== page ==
The Carolina Reaper is among the world’s hottest chilis, averaging 1.64 million SHUs, with some peaking at almost 2.2 million SHUs. While the pepper is said to have a fruity aroma and flavor, most tastebuds never get the chance to taste it. Bell peppers, on the other hand, which are also part of the Capsicum genus, lack capsaicin. They score zero on the Scoville scale. This is why the bell pepper’s flavor is fully tasted and is noticeably different between the different colored cultivars.

That milkshake Arby’s gave out with the Diablo Dare helps solubilize the capsaicin, allowing for more flavor to come through. This is because capsaicin is soluble in fat.

Hot ones 3 smaller.jpgSource: John Soules Foods


Other forms of heat

Another common form of heat comes from allyl isothiocyanate, a colorless compound found in mustard, horseradish and wasabi. It functions differently than capsaicin. Rather than exciting nerves in the mouth, it produces vapors that stimulate nasal passages. Because allyl isothiocyanate is not oil-based, the burning may easily be cleansed by consuming more of any food or liquid.

Kimchi and gochujang are two Asian flavors that may provide kick to meat and poultry. Kimchi is a fermented cabbage side dish that delivers a salty, spicy, fermented flavor with notes of garlic and onion, while gochujang is a thick pepper paste that has a kick of heat and a touch of sweetness from rice syrup.

“Kimchi and gochujang can be used in so many ways,” said, Hernan Angarita, culinary innovation and applications manager, Kerry, Beloit, Wis. “Kimchi goes well with American barbecue, for example.”

Farmer Focus smallerest.jpgSource: Farmer Focus


What’s for dinner?

What consumers get when they dine out, they eventually want to be able to enjoy in the comfort of their own home. This craving for heat is something that John Soules Foods, Tyler, Texas, and FoodStory Brands, Phoenix, hopes to fulfill with the launch of Hot Ones Boneless Chicken Bites. This is a co-branding venture with “First We Feast,” an online food-culture magazine and YouTube channel. The line rolled out in August in Walmart’s freezer aisle and will soon debut at other retailers. The bites come in 18.6 oz resealable bags with a Hot Ones sauce packet. The five varieties are Original (classic Hot Ones sauce), Spicy Garlic (classic sauce with garlic), Barbacoa (Los Calientes barbacoa sauce), Smoky Sweet (Los Calientes verde sauce) and Smoky Habanero (Los Calientes rojo sauce).

Harrisonburg, Va.-based Farmer Focus, has added Zesty Peruvian to its line of pre-seasoned, value-added organic chicken breast. The spice blend features lime, paprika, cumin, tomato and coriander. There’s also a new Rich Red Curry offering. This chicken features a sweet and savory mix of red pepper, ginger and garam masala.

Some consumers prefer to manage the level of spiciness in their foods. This is particularly true for consumers who must manage sodium intake. In response to this preference, the premium spicy seasoning category is growing.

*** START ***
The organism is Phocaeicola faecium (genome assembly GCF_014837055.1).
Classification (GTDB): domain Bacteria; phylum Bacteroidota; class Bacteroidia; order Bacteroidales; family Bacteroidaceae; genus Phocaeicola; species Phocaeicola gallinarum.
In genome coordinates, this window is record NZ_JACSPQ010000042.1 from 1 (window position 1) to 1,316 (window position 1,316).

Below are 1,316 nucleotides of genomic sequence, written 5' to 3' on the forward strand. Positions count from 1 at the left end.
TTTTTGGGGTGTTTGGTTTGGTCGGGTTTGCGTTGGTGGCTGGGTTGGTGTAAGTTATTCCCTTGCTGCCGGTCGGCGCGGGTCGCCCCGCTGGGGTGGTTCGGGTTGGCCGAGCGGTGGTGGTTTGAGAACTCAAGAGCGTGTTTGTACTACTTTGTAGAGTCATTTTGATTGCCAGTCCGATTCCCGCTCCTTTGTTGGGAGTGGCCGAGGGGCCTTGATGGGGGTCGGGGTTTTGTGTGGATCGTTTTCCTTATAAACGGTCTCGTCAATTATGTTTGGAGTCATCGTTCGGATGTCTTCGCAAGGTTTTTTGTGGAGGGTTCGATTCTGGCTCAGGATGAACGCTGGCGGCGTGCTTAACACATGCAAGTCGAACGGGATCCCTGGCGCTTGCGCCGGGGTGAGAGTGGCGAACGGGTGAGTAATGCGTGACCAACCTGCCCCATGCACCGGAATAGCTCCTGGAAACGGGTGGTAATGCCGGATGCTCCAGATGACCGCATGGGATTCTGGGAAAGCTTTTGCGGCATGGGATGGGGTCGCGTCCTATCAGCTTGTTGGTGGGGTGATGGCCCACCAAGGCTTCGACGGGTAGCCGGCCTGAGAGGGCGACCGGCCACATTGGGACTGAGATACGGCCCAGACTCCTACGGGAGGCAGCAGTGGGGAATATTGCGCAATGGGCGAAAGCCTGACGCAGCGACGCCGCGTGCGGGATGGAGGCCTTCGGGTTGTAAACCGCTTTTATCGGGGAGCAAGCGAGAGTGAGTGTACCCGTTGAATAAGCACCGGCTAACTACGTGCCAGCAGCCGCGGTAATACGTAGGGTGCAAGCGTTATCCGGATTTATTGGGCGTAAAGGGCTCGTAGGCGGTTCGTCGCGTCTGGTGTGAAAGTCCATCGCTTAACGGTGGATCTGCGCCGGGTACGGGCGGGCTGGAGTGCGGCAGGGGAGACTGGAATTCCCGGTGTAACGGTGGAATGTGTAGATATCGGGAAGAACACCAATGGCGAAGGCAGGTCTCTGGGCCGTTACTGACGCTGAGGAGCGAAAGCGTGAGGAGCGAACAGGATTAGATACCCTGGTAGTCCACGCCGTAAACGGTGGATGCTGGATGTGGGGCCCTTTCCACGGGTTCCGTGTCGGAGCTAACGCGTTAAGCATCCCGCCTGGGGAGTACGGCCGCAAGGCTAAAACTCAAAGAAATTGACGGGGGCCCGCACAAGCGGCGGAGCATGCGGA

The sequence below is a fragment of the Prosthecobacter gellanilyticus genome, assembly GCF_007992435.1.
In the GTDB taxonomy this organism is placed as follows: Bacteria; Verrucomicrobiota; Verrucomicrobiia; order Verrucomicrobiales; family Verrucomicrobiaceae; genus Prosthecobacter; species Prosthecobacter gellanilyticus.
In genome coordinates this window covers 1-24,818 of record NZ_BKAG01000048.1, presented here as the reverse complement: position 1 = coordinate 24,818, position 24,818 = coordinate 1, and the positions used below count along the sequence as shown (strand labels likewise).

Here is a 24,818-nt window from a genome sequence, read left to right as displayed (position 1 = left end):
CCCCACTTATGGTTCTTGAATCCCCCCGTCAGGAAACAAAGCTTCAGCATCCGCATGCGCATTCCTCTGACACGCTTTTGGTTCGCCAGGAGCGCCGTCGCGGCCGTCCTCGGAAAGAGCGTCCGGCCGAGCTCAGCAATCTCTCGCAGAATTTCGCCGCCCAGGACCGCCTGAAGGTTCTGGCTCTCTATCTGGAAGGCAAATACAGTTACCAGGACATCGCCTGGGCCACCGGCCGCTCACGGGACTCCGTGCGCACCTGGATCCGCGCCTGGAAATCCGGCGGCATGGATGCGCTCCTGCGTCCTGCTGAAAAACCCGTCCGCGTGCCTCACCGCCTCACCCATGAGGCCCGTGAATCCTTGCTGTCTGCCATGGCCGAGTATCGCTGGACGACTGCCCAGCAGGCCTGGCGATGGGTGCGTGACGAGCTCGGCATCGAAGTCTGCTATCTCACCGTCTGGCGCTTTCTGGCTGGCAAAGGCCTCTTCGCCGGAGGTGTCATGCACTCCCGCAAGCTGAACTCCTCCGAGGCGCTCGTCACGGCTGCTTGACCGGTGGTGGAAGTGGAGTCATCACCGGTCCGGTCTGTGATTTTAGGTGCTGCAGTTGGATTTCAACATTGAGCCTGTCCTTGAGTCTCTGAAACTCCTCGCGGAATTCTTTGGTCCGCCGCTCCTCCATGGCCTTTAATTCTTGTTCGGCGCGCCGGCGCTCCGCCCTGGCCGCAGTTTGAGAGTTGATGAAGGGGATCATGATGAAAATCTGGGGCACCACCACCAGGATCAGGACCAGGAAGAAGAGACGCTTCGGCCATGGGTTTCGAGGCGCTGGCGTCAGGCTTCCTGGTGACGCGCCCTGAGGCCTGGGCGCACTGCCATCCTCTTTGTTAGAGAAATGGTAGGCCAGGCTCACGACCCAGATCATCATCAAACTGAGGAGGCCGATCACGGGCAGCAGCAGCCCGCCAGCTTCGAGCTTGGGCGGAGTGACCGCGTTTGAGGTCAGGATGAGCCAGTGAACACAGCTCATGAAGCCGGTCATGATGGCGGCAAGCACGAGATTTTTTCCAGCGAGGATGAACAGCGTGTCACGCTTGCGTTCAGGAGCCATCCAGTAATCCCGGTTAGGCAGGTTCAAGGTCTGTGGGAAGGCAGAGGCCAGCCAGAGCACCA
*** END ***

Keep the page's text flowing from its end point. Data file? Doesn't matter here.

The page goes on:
P.K. Kinder Co. Inc., Walnut Creek, Calif., for example, developed a line of no-salt spicy seasonings designed to bring on big flavor with zero sodium. The company has a lemon pepper offering, which is a combination that has long been used to trick the taste buds into tasting amplified flavor without sodium. The new blackened option gets a kick from cayenne and a sour burst from lemon. The taco blend features smoky spices and chili and finishes with a hint of lime. There’s also a barbecue blend with paprika, garlic and spices with the sweetness of brown sugar.

“Zero salt doesn’t have to mean zero taste,” said Cari Kwong, vice president of marketing. “We’ve built in layers of flavor to our no salt seasonings, providing home cooks following low-sodium diets with tasty blends they can use to make delicious meals for themselves and their families.”

This past summer, Kraft Heinz Co., Chicago and Philadelphia, introduced a first-of-its-kind condiment to elevate the burger eating experience. New Heinz Dip & Crunch is a dual-compartment dome-style package, with one part containing a sauce and the other some crisp potato crunchers. There are two varieties of sauce, one providing more kick than the other. The original is made with tomato puree, molasses, sun-dried tomatoes, garlic powder, tamarind concentrate, onion powder and spices. The spicy option adds a dimension of heat.

On the snacking side, San Francisco, Calif.-based 4505 Meats, teamed up with Tajín, a popular Mexican seasoning brand, to add Chile Limón Chicharrones to its pork rinds snacking line. Other spicy flavors in the line include classic chili, jalapeno cheddar and “en fuego,” which means “on fire.” And Old Wisconsin, Sheboygan, Wis., added Hot & Spicy Sausage Sticks to its meat snack offerings. They are heated up with a blend of jalapeno, serrano and red peppers.

The meat-alternative space is embracing the trend, too. Planet Partnership LLC, a joint venture between Beyond Meat Inc., El Segundo, Calif., and PepsiCo Inc., Purchase, NY, now offers Beyond Meat Jerky. One of the flavors is Hot & Spicy. And Springdale Ark., based Tyson Foods has a spicy option in its Raised & Rooted plant-based nuggets.